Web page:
[Editor’s Note: “Wait For Another Pullback Before Buying AAL Stock” was originally published April 22, 2020. It is regularly updated to include the most relevant information.]
Novel coronavirus headwinds continue for American Airlines (NASDAQ:AAL). Since the outbreak first hit China, AAL stock has cratered from around $30 per share to just above $10 per share. But, could a low share price mean a solid “bottom-fishing” opportunity?
It depends. Airline stocks have moved higher in recent days, on optimism for a post-pandemic recovery. But, keep in mind the many fleas on this legacy carrier. Even before the pandemic affected air travel.
And despite the company receiving $5.8 billion in payroll support from the $2 trillion CARES Act stimulus package, they could burn through billions more as air travel volumes remain depressed.
The worst of the coronavirus in America may already be over. But, it could be years before airline stocks like American start rebounding again. With this in mind, today’s prices may not be enough to justify a buy in the near-term.
Yet, that doesn’t completely rule out American Airlines as a buy at lower prices. Let’s dive in, and see why a “wait-and-see” approach may be the best way to play this hard-hit airline stock.
Slow Recovery Means More Bad News for AAL Stock
Things may be starting to “return to normal.” But, don’t take that to mean smooth sailing ahead for the U.S. economy. The damage caused by the pandemic and its associated shutdowns could linger on throughout the year. And that’s especially the case for the airline industry.
There are many reasons why the stimulus package is far from being a “silver bullet” for American and the other airlines. Firstly, airlines continue to burn through cash at a rapid clip. This airline alone anticipates losing $70 million a day through June. In other words, over $2 billion a month, or $6 billion a quarter. Losses are expected to come down this summer, but will still be in the billions per month.
Also, don’t expect travelers to return to the skies right away. As our own Louis Navellier recently pointed out, the airline industry’s “new normal” doesn’t look too pretty. Social distancing and safety efforts are going to make air travel unattractive for quite some time.
This may explain why industry leaders like Airbus (OTCMKTS:EADSY) CEO Guillaume Faury say it could be “three to five years” before the industry recovers. With a long road to recovery, it’s tough to be confident in the near-term prospects for American.
Darkest Before the Dawn?
Things sound bleak for American Airlines. Yet, with shares bouncing back from single-digit to above $10 per share, we may be reaching a bottom. Granted, investors who bought on prior “dead cat bounces” in March and April lost out when shares continued to trend lower.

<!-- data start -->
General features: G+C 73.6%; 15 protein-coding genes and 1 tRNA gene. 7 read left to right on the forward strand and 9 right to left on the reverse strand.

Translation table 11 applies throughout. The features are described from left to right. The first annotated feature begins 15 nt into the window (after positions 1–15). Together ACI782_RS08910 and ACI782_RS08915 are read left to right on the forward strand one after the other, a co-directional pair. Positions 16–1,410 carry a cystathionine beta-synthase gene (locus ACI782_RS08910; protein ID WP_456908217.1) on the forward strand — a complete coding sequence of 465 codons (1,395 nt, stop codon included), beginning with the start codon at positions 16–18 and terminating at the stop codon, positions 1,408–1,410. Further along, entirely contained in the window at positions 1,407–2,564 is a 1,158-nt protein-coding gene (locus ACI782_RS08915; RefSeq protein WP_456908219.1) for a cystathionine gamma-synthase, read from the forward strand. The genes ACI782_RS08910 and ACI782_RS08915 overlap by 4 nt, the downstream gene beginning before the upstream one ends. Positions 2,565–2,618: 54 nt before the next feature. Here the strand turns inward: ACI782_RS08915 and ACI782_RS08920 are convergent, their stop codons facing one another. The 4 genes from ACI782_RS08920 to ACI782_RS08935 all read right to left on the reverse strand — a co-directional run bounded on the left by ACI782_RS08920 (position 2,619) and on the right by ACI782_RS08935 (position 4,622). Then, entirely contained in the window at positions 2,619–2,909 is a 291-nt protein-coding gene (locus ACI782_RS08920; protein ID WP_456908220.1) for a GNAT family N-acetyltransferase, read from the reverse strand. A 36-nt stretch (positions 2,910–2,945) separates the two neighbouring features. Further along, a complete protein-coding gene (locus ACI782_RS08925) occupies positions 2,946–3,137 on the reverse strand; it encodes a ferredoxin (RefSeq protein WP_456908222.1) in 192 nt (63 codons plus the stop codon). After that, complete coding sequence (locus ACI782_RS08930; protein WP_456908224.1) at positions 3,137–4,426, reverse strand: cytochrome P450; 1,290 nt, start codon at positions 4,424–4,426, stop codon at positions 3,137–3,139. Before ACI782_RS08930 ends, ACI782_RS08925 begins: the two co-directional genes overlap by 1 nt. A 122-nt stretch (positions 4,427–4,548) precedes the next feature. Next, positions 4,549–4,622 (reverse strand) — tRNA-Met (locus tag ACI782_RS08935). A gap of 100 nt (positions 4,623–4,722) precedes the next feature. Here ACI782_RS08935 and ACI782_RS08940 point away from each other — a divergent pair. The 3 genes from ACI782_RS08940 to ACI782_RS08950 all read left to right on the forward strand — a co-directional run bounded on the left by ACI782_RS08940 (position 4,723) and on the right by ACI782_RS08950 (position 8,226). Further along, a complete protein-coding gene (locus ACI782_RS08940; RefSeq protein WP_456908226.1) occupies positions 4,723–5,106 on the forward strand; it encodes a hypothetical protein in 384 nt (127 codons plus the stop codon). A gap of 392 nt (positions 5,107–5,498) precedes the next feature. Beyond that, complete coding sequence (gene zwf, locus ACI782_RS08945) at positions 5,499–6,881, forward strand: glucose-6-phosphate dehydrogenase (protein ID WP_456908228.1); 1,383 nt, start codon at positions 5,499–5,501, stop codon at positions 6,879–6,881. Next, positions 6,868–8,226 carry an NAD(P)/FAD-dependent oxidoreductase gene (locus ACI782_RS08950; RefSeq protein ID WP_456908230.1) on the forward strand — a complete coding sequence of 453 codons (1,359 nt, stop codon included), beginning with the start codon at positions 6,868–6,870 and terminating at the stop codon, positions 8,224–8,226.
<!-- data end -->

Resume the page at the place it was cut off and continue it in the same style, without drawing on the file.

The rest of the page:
But, if shares retest prices in the single-digits, are the odds on your side? As InvestorPlace’s Tom Taulli wrote last month, it’s likely American Airlines survives coronavirus. Mainly because Washington won’t want to see an airline file for Chapter 11.
Yet, with Boeing (NYSE:BA) CEO Dave Calhoun predicting an airline bankruptcy in 2020, this risk should be top of mind. And considering American’s weak financials, this airline could be the leading candidate.
What does the airline itself say? Recently, CEO Doug Parker reassured investors, saying “we’re all going to be fine.” But, considering Parker said a few years back that the airline would never again go in the red, it’s tough to confident in his forecast.
In short, the current darkness may not be signalling that dawn is near. And at today’s valuation, risk of bankruptcy (which would wipe out shareholders) may not be fully priced into the stock.
Wait-and-See Is the Key With AAL Stock
When I last wrote about American Airlines stock, I said it was too early to buy but too late to go short. But now, I’m a bit more bearish. With Warren Buffett recently selling his airline stocks, and aviation industry leaders calling for continued challenges, shares may head lower.
On the other hand, airline stocks have trended higher, as speculators bet on a swift recovery. Yet, this excitement could quickly change course if reality does not match expectations.
That’s not to say the legacy carrier is going bankrupt, as some have hinted. But, it may be best to buy only when a rebound isn’t priced into the stock.
Bottom line: wait for American Airlines shares to head lower before entering a position. If shares fall back into the single-digits, the potential price appreciation could more than make up for the risk.
Thomas Niel, contributor to InvestorPlace, has written single-stock analysis since 2016. As of this writing, Thomas Niel did not hold a position in any of the aforementioned securities.